Back in the pre-digital age, it was easier to be part of a controversial matter without having it permanently displayed for the world to access. Now it’s 2019 and the times are changing, and those changes are bringing a culture shift full of new opportunities, responsibilities, risks, and repercussions. With an increasingly opinionated and socially and ethically divided society, as well as a plethora of data easily accessible through a touch of a button or a quick online search, internet users are less forgiving and will not give a second thought to calling out inappropriate behavior. Protests are no longer limited to poster boards and marches. A new time has come for users to engage in a form of digital activism the internet likes to call “cancel culture.”
What is cancel culture?
Digiday defines cancel culture as “a cultural, and perhaps financial boycott of any person, phrase, brand, company or concept that’s made a mistake.” They also state that a mistake may be monumental, or it may be of smaller proportions, but because of the expansive reach of digital platforms, all it takes is a bit of self-policing and passionate advocates to start a movement that can have huge implications on an individual or brand.
Mistakes don’t even have to be mistakes. As long as a group of people is in disagreement with an action taken, a statement made, or a value that goes against their own, people will find a way to try and cancel them. Fueled by anger, the power of mob mentality is strongly apparent.
So why should marketers care about being “canceled”?
As a digital social movement, cancel culture has the potential to spread like wildfire but does it truly damage a brand’s image? According to Digiday, it’s up to the brand to decide whether those who are angry and trying to tarnish your image are people who matter to your brand. Essentially, it comes down to whether your current or desired target audiences are the ones “canceling” your brand or not.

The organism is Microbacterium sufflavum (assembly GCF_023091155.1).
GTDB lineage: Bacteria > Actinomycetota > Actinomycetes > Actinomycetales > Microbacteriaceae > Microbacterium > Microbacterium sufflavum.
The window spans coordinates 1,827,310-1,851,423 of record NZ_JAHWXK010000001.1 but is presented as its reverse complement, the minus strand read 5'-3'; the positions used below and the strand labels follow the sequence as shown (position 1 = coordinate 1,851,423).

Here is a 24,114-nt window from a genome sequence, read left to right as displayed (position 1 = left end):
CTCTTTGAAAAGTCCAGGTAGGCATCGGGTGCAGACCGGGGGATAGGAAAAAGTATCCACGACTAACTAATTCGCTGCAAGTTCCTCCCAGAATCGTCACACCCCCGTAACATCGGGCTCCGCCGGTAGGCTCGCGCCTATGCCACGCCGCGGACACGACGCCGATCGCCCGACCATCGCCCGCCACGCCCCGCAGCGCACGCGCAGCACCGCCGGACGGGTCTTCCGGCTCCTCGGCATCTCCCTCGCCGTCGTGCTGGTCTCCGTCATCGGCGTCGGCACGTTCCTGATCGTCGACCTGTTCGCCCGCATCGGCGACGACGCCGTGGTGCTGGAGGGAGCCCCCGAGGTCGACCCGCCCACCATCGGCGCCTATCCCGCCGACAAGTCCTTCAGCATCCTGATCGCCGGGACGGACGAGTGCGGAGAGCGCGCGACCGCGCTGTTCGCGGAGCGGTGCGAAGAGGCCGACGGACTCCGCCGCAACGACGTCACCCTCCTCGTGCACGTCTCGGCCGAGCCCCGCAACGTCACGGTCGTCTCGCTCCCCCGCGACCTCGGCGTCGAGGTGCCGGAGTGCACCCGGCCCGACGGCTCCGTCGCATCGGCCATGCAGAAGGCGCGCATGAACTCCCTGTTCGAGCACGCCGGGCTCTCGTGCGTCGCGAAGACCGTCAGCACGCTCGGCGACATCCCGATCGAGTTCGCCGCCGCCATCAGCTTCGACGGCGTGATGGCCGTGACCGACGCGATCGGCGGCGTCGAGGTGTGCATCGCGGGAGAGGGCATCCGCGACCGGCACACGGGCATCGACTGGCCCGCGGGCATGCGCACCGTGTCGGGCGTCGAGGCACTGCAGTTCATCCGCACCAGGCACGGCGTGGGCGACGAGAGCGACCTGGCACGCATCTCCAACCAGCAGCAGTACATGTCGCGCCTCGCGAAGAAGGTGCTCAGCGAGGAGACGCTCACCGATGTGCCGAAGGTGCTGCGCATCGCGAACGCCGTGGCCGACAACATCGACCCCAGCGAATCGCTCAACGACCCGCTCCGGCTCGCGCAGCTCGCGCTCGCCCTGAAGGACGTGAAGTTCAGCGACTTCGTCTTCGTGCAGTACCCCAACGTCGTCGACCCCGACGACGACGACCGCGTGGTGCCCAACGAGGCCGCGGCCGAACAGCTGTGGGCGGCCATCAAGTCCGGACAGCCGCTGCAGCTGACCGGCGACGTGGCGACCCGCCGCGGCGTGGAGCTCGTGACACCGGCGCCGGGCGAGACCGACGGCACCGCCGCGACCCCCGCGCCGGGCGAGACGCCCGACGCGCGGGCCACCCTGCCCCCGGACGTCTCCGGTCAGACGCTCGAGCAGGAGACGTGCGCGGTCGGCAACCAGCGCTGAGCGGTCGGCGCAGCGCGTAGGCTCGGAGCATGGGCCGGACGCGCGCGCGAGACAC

An example of this is the backlash that Nike faced when launching an ad campaign that featured Colin Kaepernick. This infuriated a portion of their consumer base that held politically opposed views than those that Kaepernick stands for. Besides declaring that the brand was canceled for those who were against the use of Kaepernick in the campaign, some consumers went as far as creating content that was published on social media platforms featuring the destruction of Nike products. Their outcry gained traction on social media and became viral leading to extensive media coverage regarding the issue. However, this did not have the desired “canceled” effect on sales, due to the fact that the inclusion of Kaepernick was a move that was backed by the bulk of consumers that mattered the most to Nike: progressive, younger consumers. In fact, Nike earned $6 million dollars through that ad as a response made to counterstrike those who were against the campaign.
In some cases, cancel culture can have a positive impact if successful by driving change and addressing important issues like racism, sexism, harassment, and more.
When it comes to a “canceling” crisis it’s important have proactive and reactive measures to rely on. As a proactive method, brands must focus on building steady foundations through meaningful relationship building with their most valued consumers.
Sources: digiday.com / vox.com